Usually, I don’t comment on acting when I review a film, mainly because I expect professionalism from everyone involved and good acting should be a given. Normally the acting is good, so there’s no point in talking about it unless it’s extraordinary in some way. With this movie about Judy Garland, however, I feel it’s necessary to discuss Renee Zellweger’s performance, and not just because it earned her an Oscar, but rather because of what it says about imitation and how we tend to judge quality by measuring verisimilitude. Zellweger doesn’t look much like Garland and she makes up for this shortfall by focusing on physical and vocal tics. She’s not entirely successful on this front, but, inadvertenly perhaps, a compelling character comes through, and whether or not it’s Garland isn’t really important, though I imagine to some people it is. In any case, the movie, which isn’t particularly well made, could be much worse if this character were done differently.
This realization came to me during Zellweger’s first big production number, “By Myself,” which is a knockout, but not because she sounds that much like Judy Garland. The actor seems to have decided that it would be pointless to try to match Garland’s tone, and so she simply turns the song into a tour de force of overdetermined vocalise. The song builds on its sense of drama organically and you feel exhausted at the end for both Zellweger and Garland. She may not be Judy, but this was probably what it felt like to see Garland perform at her most florid. And in a sense, the rest of the movie doesn’t need to keep hitting this kind of high because we are meant to understand that Garland is on the way down anyway.
In fact, she would be dead about a year after the events chronicled in Judy transpired. It’s 1968 and Garland has run out of money, which is bad since she has divorced from her agent, Sid Luft (Rufus Sewell), and wants full custody of their two children. Luft is somewhat magnanimous about the arrangement but practical in the sense that he can’t see Judy dragging their kids around to her performances. She even puts them on stage, not so much to exploit them but rather to give them something to do. Judy, of course, is a wreck, and one of the movie’s biggest miscalculations is to psychoanalyze her downfall by referencing multiple flashbacks to her childhood when she was bullied and molested by Louis B. Mayer (Richard Cordery), and while it’s clear that these incidents damaged her self-esteem, her problems are mostly bound up in an ego that doesn’t know its own strength. So when she’s offered a lot of money to do a residence in London she takes it even though it means leaving her children behind and exposing herself to the kind of scrutiny that she no longer has the patience for.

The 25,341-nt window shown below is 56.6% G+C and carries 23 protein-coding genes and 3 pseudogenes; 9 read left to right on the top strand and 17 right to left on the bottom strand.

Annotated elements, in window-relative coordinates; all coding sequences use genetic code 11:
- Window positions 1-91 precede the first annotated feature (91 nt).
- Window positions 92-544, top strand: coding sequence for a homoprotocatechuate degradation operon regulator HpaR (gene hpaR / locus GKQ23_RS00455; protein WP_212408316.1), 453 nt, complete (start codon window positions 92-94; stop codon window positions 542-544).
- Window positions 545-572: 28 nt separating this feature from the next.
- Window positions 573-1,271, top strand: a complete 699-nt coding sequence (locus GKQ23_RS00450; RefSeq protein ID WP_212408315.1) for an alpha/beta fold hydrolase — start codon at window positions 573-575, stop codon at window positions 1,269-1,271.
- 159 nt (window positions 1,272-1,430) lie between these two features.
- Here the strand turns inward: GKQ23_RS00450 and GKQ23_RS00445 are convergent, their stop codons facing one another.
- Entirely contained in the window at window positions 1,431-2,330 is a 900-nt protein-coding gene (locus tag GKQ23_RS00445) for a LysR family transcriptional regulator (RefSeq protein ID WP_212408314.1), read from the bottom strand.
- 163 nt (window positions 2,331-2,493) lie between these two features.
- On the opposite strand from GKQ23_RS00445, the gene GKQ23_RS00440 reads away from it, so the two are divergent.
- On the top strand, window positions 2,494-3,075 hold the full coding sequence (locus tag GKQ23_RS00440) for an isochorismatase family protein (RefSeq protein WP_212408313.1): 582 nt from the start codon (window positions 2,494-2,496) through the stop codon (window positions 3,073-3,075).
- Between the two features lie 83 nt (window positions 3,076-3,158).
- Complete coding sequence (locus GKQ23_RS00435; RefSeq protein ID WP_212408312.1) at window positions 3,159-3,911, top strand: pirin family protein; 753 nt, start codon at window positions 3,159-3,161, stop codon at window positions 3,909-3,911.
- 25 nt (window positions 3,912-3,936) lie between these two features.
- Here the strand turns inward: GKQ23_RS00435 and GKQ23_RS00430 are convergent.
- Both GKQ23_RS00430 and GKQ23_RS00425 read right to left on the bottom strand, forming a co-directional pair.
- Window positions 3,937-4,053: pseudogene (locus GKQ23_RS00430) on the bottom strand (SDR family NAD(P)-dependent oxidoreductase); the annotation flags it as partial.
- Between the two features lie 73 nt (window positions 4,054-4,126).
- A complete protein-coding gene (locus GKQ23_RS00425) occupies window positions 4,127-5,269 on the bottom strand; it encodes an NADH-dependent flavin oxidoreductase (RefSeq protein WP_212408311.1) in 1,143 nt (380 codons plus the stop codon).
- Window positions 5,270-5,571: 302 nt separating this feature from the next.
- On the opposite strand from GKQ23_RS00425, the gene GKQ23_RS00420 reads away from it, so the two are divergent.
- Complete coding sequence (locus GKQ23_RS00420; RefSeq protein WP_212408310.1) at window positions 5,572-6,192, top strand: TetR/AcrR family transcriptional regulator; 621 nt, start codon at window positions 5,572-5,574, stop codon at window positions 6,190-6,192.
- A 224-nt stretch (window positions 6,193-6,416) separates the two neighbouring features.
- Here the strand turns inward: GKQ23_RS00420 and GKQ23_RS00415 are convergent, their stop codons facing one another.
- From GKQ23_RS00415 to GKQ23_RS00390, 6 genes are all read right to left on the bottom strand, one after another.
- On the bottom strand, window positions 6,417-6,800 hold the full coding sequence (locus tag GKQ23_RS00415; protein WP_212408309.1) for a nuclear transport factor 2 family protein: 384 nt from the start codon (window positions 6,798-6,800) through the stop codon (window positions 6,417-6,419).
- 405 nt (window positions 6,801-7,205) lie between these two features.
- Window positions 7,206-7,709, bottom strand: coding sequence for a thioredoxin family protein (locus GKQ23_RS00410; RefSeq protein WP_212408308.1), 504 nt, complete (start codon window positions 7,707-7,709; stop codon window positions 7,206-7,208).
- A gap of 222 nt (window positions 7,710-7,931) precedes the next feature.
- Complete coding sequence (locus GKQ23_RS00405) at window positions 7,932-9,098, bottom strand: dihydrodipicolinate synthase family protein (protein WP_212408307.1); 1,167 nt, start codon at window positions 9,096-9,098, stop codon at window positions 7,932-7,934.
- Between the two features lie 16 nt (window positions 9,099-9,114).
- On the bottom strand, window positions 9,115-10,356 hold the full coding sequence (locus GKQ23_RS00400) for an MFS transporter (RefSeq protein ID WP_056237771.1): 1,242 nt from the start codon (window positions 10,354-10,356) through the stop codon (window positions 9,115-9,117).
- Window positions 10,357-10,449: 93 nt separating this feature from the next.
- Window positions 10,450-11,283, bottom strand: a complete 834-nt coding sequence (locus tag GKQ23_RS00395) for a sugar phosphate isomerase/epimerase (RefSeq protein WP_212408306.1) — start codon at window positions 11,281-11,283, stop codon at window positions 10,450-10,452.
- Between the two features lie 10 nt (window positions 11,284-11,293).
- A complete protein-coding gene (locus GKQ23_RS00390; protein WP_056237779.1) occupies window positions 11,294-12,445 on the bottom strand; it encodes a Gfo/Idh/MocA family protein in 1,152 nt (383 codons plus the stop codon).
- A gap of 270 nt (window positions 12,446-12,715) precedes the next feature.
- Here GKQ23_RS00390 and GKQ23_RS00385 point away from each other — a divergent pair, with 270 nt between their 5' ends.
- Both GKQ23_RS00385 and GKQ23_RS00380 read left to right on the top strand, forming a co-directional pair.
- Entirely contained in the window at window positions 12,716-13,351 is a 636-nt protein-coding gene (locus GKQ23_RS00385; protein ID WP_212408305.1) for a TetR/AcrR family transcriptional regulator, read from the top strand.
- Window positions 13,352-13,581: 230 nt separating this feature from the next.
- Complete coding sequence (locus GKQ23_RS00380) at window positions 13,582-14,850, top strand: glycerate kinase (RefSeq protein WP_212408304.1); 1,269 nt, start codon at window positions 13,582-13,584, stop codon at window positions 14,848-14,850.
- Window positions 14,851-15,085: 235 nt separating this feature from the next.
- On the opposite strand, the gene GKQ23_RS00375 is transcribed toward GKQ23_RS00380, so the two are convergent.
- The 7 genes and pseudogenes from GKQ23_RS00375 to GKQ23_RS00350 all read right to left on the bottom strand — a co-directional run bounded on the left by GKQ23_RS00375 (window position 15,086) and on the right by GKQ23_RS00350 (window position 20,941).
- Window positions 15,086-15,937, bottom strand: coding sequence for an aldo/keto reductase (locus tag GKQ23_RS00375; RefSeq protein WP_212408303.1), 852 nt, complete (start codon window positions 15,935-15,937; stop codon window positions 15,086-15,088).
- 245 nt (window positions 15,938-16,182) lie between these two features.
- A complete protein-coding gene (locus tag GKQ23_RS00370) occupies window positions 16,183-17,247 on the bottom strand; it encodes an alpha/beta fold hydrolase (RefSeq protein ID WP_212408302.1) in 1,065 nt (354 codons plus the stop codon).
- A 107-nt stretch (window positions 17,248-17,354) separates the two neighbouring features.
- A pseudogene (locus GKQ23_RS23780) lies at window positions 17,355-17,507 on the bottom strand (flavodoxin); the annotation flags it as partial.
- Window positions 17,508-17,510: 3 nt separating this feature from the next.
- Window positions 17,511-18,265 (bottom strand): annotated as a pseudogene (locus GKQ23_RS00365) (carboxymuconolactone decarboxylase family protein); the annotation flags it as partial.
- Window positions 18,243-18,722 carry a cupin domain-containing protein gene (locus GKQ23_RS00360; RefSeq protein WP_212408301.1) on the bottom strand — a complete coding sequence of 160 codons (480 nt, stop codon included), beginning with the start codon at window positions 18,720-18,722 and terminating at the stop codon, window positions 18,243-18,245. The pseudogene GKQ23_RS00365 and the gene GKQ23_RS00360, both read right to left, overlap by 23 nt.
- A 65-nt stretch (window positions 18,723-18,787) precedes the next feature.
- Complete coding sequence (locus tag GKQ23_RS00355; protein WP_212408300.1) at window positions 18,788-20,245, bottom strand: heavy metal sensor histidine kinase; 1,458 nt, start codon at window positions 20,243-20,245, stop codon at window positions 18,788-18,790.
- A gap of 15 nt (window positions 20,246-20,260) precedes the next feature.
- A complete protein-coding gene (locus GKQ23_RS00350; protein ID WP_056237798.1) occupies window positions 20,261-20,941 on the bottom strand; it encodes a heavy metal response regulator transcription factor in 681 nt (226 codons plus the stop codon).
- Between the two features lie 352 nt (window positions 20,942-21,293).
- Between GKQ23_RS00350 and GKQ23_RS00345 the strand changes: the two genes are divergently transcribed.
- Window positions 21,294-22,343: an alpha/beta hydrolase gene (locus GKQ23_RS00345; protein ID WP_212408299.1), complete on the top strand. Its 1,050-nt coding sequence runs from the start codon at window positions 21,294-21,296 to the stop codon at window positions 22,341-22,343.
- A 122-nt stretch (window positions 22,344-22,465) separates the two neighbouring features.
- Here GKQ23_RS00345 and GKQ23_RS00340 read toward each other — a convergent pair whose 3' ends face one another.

Based on a play, the script has too much detail and not enough development. Frightfully anorexic and popping pills to beat the band, Garland can barely make it on stage every night and thus gives her game handlers a rough time, but we’ve seen these scenes of the temperamental star so many times before that we can pretty much chart their arcs of misery down to the second. This is Judy as the insufferable harridan, a reductive portrait that only Zellweger can save from utter horror. Though she leans too heavily on Garland’s storied fragility, she shows how a lot of Judy’s problems were self-inflicted in the sense that she knew exactly how bad she was being to others, and yet when she is on stage and in her element, or hanging out with two adoring gay fans, there’s a humanity that comes across with startling urgency. A better director than Rupert Goold might have expanded this quality to enliven the whole movie, so, yes, Zellweger deserves a lot of credit for making the film watchable, but an Oscar? I guess that’s how you judge these things in real life.
Opens March 6 in Tokyo at Toho Cinemas Hibiya (050-6868-5068), Toho Cinemas Shinjuku (050-6868-5063), Shinjuku Wald 9 (03-5369-4955), Toho Cinemas Shibuya (050-6868-5002), Toho Cinemas Nihonbashi (050-6868-5060), Toho Cinemas Roppongi Hills (050-6868-5024).
Judy home page in Japanese.
photo (c) Pathe Productions Limited and British Broadcasting Corporation 2019